Microsoft may reportedly launch modular Surface PC and monitor by 2020

“The slew of leaks pertaining to Microsoft’s future plans come from the last chapter of a non-fiction technology novel by author Brad Sams”

In a rather surprising development, a new reveal has suggested that Microsoft has a slew of hardware plans going forward, and that includes a modular Surface PC, with a separate Surface monitor. The hardware launches will reportedly be held within the 2020 timeline, which essentially indicates that development of such devices is already underway in Microsoft’s top-secret research and development laboratories.

This news has come as a welcome addition to fans of Microsoft’s hardware efforts so far. The Surface lineup of devices have often been critically hailed, but have not quite managed to grip on to commercial success, which is eventually what becomes the yardstick for a gadget’s shelf-life performance. The latest Surface Pro 6 has continued Microsoft’s efforts towards building an effective configuration of a laptop-replacing tablet and a detachable keyboard (with other accessories). Interestingly, this may just have been the cornerstone of a new, modular gadget philosophy at Microsoft.

Microsoft Surface Studio 2 FB

The company will also have learnt important lessons from customer feedback of the Surface Studio. While practically everyone swooned over how gorgeous the display was, its less-than-impressive hardware configuration meant people were reluctant to splurge all that money on the PC. Those shopping for all-in-one PCs were eventually swayed towards Apple’s strong (but very expensive) lineup of iMacs. It is this segment that Microsoft may be targeting at, and somewhere in this story, there is also the hint of an age-old Microsoft versus Apple element too.

For instance, the Surface Pro 6 is up against Apple’s sleek new iPad Pros as potential laptop-replacement devices. The Surface Studio was directly up against the iMac, and a future version of a modular Surface-branded PC will potentially take on both the iMac computers, as well as the modular Mac Minis. Having a separate Surface monitor will also help Microsoft market its hardware more efficiently to the creative community. All of these details surfaced (excuse the pun), rather unexpectedly, in a non-fiction novel titled ‘Beneath a Surface’ by technology author, Brad Sams.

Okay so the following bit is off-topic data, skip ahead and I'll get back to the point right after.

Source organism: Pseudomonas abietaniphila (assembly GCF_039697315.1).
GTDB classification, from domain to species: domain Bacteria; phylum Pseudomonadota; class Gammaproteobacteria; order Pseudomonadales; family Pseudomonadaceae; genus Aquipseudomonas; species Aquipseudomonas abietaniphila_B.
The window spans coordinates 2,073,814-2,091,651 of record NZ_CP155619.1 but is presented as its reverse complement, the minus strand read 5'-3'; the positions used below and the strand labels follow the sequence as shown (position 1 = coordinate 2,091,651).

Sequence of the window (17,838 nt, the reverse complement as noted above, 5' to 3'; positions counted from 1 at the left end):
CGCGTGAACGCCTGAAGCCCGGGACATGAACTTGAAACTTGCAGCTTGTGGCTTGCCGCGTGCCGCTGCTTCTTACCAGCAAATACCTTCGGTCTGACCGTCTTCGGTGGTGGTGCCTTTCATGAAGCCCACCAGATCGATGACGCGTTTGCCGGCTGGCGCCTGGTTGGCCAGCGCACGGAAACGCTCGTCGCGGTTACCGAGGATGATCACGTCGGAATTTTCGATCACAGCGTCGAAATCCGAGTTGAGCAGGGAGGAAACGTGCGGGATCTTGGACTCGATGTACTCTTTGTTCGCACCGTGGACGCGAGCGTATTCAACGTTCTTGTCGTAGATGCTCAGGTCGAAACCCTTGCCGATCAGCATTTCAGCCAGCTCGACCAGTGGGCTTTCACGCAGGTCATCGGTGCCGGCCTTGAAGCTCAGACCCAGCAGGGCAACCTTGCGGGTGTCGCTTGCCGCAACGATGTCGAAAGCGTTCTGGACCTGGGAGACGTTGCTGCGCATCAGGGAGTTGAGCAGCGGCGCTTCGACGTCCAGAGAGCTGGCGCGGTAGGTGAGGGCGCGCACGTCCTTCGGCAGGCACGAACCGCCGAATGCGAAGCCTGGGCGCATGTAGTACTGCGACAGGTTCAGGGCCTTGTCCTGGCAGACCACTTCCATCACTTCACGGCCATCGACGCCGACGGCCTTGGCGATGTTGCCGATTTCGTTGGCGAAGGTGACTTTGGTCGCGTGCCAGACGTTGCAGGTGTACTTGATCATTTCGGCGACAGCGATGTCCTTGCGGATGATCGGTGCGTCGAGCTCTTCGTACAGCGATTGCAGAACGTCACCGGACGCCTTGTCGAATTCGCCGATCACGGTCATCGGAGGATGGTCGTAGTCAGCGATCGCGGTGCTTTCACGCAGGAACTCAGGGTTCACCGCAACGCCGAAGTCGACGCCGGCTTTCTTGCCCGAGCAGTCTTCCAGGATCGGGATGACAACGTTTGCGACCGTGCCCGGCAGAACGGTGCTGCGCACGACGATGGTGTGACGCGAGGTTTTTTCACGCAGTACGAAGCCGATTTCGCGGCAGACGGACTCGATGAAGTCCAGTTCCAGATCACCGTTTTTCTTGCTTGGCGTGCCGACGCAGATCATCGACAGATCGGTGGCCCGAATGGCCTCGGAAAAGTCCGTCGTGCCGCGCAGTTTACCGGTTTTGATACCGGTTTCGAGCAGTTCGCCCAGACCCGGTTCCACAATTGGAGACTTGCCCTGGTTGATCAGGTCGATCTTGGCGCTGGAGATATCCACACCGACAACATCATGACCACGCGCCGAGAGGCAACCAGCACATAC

Microsoft had previously received patent for a modular Surface Studio design a few years ago, and details in the new book aligns with this, as well as previous interviews by Panos Panay, Microsoft’s product chief, hinting at the possibility of modular Surface PCs. The book also details more future plans that Microsoft has, including Project Andromeda — the portable Surface device that Microsoft has been working on for years now. Sams says in his book that while the original intent of the device was to be a futuristic, dual-display, pocketable gadget that blurs the boundaries of mobile gadgets and laptops, it has a much bigger form factor in its present stage of development. While it still remains portable, it may not exactly be pocketable any longer, and the redesign has occurred because Microsoft’s engineers are struggling to justify the existence of such a device, and its potential positioning in the market.

Other details to have emerged include an “ambient computing” device under the Surface lineup, which apparently will be hardware that specialises in using Cortana for home and office purposes. This sounds like a pretty future-forward piece of gadgetry, and might fall into Microsoft’s previously demoed automated office meeting setups. Lastly, the book also suggests a turbulent relationship between Microsoft and Intel at the moment, over Intel’s delay in supplying 10nm-fabricated processors. As a result, Microsoft is looking at AMD’s Picasso chip-based processors, and may even launch an AMD-powered Surface laptop, some time in mid-2019.

A lover of anything that has a circuit and involves physics, Shouvik is passionate about technology, science and journalism in equal parts. When not at work, he prefers reading up on ancient history, sports and engineering, going on random photography expeditions, and occasionally a long solo drive. He's also neck-deep into science fiction, and is working on a debut novel that he hopes will one day be read by Steven Erikson.
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